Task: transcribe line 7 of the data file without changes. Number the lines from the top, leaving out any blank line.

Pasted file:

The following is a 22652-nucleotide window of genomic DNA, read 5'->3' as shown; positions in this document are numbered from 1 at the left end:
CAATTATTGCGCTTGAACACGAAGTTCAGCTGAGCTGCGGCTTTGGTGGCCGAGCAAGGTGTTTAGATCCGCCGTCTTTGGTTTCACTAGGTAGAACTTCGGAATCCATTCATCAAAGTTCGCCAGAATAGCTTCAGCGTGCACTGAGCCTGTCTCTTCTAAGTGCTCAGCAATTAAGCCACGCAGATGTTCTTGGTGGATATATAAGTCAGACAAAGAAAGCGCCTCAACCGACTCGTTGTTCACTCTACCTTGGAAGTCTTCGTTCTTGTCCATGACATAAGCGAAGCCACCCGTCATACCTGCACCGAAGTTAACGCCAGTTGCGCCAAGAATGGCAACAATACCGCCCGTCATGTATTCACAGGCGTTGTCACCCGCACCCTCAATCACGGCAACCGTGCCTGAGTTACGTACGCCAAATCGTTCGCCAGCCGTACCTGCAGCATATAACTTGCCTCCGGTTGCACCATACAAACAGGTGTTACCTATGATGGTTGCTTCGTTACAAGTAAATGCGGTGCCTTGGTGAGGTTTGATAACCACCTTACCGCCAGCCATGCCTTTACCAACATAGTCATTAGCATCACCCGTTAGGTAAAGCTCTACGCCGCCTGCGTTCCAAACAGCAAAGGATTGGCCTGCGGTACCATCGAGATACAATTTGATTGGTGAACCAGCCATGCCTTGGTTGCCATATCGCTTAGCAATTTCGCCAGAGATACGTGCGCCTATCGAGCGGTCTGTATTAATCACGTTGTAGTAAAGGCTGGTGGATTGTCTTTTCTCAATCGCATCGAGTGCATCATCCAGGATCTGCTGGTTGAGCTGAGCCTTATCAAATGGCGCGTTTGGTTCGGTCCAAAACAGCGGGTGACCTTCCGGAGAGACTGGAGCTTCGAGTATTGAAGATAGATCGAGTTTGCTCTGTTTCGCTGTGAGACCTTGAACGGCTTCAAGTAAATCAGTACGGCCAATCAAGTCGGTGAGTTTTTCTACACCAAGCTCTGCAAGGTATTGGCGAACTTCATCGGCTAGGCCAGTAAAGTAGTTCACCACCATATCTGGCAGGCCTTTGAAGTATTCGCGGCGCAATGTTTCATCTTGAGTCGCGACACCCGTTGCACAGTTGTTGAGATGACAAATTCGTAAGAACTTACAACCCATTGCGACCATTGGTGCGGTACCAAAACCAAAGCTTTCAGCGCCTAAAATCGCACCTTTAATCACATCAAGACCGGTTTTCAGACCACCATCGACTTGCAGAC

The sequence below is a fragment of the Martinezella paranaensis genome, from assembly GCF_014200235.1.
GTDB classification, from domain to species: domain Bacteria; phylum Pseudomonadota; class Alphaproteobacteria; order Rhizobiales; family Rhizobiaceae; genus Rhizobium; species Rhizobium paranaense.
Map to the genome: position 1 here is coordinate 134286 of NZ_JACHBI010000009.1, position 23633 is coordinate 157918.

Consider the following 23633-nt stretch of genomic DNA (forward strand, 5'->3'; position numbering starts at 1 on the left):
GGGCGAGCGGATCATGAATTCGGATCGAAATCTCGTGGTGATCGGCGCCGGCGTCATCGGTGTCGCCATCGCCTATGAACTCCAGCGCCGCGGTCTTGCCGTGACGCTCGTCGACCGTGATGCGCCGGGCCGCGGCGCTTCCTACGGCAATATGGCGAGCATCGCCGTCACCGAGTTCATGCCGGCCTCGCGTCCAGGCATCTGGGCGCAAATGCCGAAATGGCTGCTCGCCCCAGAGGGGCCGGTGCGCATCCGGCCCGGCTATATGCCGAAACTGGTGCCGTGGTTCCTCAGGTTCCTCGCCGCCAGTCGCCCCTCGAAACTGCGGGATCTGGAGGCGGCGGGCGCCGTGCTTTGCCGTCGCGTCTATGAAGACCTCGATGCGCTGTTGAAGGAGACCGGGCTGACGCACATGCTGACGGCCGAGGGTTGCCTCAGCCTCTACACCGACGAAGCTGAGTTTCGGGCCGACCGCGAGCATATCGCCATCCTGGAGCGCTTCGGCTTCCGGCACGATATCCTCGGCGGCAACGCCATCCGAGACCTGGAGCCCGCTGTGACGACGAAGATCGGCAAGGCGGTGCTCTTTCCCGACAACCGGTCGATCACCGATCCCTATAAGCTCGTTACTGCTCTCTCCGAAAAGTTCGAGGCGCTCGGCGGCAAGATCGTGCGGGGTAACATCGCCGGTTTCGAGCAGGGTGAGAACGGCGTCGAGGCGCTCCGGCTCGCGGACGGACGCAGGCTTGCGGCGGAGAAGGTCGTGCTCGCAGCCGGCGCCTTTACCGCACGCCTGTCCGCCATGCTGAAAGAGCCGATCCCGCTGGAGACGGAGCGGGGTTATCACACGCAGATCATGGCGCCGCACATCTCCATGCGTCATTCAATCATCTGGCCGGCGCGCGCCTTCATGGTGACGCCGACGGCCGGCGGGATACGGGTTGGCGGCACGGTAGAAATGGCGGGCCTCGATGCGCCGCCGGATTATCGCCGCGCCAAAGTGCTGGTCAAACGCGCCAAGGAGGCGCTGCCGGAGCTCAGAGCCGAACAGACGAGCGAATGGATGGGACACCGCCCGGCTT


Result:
GGGCGAGCGGATCATGAATTCGGATCGAAATCTCGTGGTGATCGGCGCCGGCGTCATCGGTGTCGCCATCGCCTATGAACTCCAGCGCCGCGGTCTTGCCGTGACGCTCGTCGACCGTGATGCGCCGGGCCGCGGCGCTTCCTACGGCAATATGGCGAGCATCGCCGTCACCGAGTTCATGCCGGCCTCGCGTCCAGGCATCTGGGCGCAAATGCCGAAATGGCTGCTCGCCCCAGAGGGGCCGGTGCGCATCCGGCCCGGCTATATGCCGAAACTGGTGCCGTGGTTCCTCAGGTTCCTCGCCGCCAGTCGCCCCTCGAAACTGCGGGATCTGGAGGCGGCGGGCGCCGTGCTTTGCCGTCGCGTCTATGAAGACCTCGATGCGCTGTTGAAGGAGACCGGGCTGACGCACATGCTGACGGCCGAGGGTTGCCTCAGCCTCTACACCGACGAAGCTGAGTTTCGGGCCGACCGCGAGCATATCGCCATCCTGGAGCGCTTCGGCTTCCGGCACGATATCCTCGGCGGCAACGCCATCCGAGACCTGGAGCCCGCTGTGACGACGAAGATCGGCAAGGCGGTGCTCTTTCCCGACAACCGGTCGATCACCGATCCCTATAAGCTCGTTACTGCTCTCTCCGAAAAGTTCGAGGCGCTCGGCGGCAAGATCGTGCGGGGTAACATCGCCGGTTTCGAGCAGGGTGAGAACGGCGTCGAGGCGCTCCGGCTCGCGGACGGACGCAGGCTTGCGGCGGAGAAGGTCGTGCTCGCAGCCGGCGCCTTTACCGCACGCCTGTCCGCCATGCTGAAAGAGCCGATCCCGCTGGAGACGGAGCGGGGTTATCACACGCAGATCATGGCGCCGCACATCTCCATGCGTCATTCAATCATCTGGCCGGCGCGCGCCTTCATGGTGACGCCGACGGCCGGCGGGATACGGGTTGGCGGCACGGTAGAAATGGCGGGCCTCGATGCGCCGCCGGATTATCGCCGCGCCAAAGTGCTGGTCAAACGCGCCAAGGAGGCGCTGCCGGAGCTCAGAGCCGAACAGACGAGCGAATGGATGGGACACCGCCCGGCTT